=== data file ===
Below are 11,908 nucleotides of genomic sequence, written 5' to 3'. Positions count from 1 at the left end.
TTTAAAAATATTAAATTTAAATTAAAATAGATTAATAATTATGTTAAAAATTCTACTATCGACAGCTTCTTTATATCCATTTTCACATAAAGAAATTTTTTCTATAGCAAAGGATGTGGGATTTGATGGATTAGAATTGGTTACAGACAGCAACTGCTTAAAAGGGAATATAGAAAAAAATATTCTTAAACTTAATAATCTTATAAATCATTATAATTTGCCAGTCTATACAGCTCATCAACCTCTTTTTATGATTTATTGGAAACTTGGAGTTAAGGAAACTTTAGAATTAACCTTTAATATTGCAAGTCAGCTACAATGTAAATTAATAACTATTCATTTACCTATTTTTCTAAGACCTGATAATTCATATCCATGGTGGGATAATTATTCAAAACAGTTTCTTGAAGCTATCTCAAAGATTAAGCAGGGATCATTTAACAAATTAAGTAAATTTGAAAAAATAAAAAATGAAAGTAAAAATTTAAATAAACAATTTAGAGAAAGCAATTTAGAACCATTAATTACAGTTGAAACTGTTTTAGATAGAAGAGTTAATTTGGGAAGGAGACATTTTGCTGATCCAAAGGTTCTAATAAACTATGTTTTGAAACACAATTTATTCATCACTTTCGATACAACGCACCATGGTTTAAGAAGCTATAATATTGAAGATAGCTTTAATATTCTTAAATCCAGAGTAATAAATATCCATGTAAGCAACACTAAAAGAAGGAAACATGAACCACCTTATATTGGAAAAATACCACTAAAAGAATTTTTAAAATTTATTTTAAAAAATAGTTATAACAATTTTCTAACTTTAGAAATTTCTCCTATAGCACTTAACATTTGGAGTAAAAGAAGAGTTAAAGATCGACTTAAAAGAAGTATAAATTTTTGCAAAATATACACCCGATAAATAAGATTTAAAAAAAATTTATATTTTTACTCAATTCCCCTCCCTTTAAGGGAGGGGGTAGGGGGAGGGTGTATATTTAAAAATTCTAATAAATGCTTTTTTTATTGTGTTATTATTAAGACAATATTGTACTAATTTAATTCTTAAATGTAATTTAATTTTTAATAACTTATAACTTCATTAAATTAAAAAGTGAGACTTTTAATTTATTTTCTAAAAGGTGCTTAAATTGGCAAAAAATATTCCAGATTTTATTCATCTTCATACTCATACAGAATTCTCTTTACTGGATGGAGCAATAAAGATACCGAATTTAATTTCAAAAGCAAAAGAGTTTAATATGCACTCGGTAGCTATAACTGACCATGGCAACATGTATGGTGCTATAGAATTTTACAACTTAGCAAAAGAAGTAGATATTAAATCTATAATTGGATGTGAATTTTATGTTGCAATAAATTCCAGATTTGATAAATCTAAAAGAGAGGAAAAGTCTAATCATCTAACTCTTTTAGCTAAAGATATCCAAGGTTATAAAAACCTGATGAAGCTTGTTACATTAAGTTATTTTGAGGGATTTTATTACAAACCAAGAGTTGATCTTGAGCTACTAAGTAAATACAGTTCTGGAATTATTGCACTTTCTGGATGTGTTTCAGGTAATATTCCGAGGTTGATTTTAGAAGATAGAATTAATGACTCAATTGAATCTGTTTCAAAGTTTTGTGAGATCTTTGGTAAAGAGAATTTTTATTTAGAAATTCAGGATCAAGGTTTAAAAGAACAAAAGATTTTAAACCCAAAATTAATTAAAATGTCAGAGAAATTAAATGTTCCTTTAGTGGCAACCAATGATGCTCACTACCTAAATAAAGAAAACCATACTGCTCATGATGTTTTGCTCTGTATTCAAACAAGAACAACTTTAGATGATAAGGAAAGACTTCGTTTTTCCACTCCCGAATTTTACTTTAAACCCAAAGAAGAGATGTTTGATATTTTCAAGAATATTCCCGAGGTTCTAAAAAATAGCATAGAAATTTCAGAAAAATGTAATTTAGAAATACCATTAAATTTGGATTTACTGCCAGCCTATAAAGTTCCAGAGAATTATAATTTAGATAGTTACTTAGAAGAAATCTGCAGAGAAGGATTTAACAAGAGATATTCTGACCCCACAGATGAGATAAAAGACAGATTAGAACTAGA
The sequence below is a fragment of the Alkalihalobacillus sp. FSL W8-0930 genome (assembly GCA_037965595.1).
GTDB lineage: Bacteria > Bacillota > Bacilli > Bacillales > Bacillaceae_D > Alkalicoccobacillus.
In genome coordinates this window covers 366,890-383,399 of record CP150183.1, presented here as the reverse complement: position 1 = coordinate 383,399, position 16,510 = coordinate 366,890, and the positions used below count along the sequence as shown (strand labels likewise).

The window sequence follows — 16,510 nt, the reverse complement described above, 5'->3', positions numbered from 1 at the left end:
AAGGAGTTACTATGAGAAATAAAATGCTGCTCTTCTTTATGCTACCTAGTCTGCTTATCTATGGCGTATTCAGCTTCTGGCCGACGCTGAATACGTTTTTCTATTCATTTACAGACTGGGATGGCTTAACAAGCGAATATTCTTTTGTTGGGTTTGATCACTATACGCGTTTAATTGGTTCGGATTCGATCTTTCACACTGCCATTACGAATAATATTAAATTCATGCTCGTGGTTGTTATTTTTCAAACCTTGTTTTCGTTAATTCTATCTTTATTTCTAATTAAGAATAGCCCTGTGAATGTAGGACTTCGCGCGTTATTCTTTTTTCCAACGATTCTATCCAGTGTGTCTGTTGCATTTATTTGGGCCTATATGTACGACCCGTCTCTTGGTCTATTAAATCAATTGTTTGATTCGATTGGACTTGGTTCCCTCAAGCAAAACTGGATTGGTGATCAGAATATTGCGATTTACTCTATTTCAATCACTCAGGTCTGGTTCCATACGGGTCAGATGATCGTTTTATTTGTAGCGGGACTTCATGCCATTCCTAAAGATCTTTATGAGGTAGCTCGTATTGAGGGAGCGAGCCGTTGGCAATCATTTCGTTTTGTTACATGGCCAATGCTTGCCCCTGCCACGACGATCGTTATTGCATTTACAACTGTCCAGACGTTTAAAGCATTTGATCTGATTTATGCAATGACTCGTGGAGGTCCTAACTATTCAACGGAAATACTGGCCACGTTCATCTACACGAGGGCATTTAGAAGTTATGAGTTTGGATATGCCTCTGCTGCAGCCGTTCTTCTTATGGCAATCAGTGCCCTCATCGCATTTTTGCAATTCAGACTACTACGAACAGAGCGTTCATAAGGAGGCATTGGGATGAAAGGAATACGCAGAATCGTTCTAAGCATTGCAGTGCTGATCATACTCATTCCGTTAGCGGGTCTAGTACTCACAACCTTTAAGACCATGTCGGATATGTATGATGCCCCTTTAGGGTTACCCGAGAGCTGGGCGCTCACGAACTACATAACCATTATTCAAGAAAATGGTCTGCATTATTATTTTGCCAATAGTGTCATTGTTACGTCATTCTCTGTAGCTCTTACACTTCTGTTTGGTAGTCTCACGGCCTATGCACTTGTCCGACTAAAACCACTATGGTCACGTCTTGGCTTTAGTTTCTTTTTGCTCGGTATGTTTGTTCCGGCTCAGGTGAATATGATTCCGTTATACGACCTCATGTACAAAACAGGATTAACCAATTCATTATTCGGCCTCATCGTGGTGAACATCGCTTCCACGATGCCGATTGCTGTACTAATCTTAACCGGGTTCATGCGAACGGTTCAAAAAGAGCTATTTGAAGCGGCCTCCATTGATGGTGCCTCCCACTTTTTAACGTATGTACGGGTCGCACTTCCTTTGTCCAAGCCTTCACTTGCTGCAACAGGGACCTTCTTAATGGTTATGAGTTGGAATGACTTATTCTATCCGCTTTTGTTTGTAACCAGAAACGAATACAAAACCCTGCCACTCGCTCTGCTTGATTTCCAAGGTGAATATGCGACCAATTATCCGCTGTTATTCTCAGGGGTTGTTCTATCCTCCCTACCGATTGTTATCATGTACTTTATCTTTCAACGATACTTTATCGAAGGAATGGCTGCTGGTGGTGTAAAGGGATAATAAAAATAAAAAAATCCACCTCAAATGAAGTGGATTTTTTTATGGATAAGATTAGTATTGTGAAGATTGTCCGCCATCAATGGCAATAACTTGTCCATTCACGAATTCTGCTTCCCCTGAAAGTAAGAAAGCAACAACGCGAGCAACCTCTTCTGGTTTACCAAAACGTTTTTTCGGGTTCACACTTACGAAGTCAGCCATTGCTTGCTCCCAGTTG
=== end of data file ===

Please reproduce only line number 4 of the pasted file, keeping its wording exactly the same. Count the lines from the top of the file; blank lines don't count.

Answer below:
GTDB lineage: Bacteria > Bacillota > Bacilli > Bacillales > Bacillaceae_D > Alkalicoccobacillus.